Sea Life. 1951. The Modasa.We Sail for East Africa.
In the morning we left port on the morning tide. After breakfast I reported to the radio room as ordered by the chief. The engine room was rumbling from the bowels of the ship as she built up steam. All cargo was loaded and the passengers all on board with their baggage.The chief, known to all as either Sparks or Jock was waiting for me whilst checking over the equipment. The first thing he told me was my watch periods. This evening I would be on watch from 1800 - 2000 and then again 4 hours later, from midnight, that is 0000 - 0600. As Jock talked of other things, I chewed over and digested this piece of information.The next piece of information from Jock caught me by surprise "can ye type?" said he. I said I could not. "Och! I thought as much", said Jock. "Well you had better wake me just before 0200, the newspaper transmission come through then. It’s got to be typed for the Purser's office first thing in the morning. The passengers like to hear the news from home read over the ships domestic radio system with their breakfast”.
We were moving now, leaving Tilbury heading down the Thames and after about half an hour Jock almost caught me with his knockout punch. “Now ye can send the TR” Jock said. I knew what a TR was but at the same time it seemed to go right out of my head, so to speak.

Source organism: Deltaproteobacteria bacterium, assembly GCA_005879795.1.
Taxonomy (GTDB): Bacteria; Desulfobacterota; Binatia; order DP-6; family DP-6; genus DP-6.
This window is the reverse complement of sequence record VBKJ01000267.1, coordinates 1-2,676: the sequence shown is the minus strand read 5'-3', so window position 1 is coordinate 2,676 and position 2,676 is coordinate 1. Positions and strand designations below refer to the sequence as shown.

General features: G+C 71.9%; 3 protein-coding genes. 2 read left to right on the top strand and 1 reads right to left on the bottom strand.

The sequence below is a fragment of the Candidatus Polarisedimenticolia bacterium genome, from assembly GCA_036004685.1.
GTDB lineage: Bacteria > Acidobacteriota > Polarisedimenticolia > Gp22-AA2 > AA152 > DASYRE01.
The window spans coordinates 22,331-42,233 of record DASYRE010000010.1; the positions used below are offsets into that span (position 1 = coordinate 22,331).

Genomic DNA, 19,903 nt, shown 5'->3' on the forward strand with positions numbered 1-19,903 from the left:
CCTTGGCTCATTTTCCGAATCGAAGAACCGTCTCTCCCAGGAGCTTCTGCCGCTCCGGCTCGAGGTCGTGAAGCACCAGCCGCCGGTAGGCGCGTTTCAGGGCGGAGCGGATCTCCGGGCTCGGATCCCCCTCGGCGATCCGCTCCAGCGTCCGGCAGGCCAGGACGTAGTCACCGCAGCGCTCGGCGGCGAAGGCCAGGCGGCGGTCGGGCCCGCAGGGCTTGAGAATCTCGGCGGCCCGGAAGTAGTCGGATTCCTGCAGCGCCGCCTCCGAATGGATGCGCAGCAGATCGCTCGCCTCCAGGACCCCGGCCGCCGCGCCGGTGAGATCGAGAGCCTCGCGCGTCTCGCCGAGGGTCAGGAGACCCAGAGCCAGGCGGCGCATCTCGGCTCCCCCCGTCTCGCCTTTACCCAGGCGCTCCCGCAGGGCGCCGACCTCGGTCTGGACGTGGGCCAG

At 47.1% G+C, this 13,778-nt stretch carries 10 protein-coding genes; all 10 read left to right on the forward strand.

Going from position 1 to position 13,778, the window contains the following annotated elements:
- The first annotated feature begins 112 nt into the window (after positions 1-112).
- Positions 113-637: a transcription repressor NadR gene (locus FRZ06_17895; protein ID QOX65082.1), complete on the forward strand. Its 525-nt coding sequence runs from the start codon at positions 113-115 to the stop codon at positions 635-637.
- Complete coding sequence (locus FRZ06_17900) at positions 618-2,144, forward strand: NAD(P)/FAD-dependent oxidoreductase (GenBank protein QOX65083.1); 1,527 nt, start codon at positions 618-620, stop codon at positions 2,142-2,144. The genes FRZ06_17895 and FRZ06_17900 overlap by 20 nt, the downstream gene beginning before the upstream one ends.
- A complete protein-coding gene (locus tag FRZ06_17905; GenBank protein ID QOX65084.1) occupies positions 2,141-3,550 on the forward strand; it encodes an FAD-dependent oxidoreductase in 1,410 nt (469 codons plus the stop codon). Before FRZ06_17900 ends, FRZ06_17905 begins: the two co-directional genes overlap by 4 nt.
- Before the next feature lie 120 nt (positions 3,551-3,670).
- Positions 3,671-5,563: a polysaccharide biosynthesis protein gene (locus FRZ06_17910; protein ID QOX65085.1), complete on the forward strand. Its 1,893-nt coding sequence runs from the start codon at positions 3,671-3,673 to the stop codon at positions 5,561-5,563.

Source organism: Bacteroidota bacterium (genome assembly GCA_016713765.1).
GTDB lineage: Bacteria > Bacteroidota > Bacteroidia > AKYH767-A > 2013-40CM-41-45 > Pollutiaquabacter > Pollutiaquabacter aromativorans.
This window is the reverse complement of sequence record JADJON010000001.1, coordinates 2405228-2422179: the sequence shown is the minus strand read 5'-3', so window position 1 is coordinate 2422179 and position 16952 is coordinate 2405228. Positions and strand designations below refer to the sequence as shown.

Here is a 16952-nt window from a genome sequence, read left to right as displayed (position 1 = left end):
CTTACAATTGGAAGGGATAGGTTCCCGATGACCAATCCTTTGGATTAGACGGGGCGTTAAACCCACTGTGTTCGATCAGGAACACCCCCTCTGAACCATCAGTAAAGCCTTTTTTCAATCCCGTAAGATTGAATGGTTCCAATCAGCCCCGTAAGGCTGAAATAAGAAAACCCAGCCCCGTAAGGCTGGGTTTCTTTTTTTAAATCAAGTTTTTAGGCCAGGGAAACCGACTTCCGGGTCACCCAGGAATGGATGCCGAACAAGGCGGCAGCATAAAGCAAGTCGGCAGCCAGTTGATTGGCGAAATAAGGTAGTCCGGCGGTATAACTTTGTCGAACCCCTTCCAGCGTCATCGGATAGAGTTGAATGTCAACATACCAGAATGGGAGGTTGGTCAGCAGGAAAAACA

The TR, Transit Report is a message sent when leaving or entering port to the local radio coast station giving the ships name, bound where to and where from. This is so that any telegraph messages can be diverted to the ship.
I scribbled down the ships name, leaving Tilbury and bound for Marseilles, our first port of call and then looked in askance at Jock for the coast station call-sign call letters. On the key in nervous Morse code I called the coast station and listened through the hash of many busy stations calling and Jock said “there he is, there he is” and suddenly my mind focused on the coast stations call letters coming back to me. With mind now focused I sent the pertinent information and he then acknowledged receipt of the message.
I sat back in the chair, let out a gasp of long held breath and looked at Jock. I swear now that I saw a slight smile behind those dour crusty eyes. He’d seen this pantomime many times before with the new sparks and relished the discomfiture caused by throwing him in at the deep end.
Within a few days I started feel like an old hand when on watch, sending and receiving messages, sifting them through the interference and static, monitoring call lists and keeping a running log.
Note: I may rewrite part of this piece especially the TR piece. The mind is a little dull now thinking back to August 1951. It is said that everything is lodged within the memory somewhere. I have found it surprising how much one can remember now when the mind is fully focused.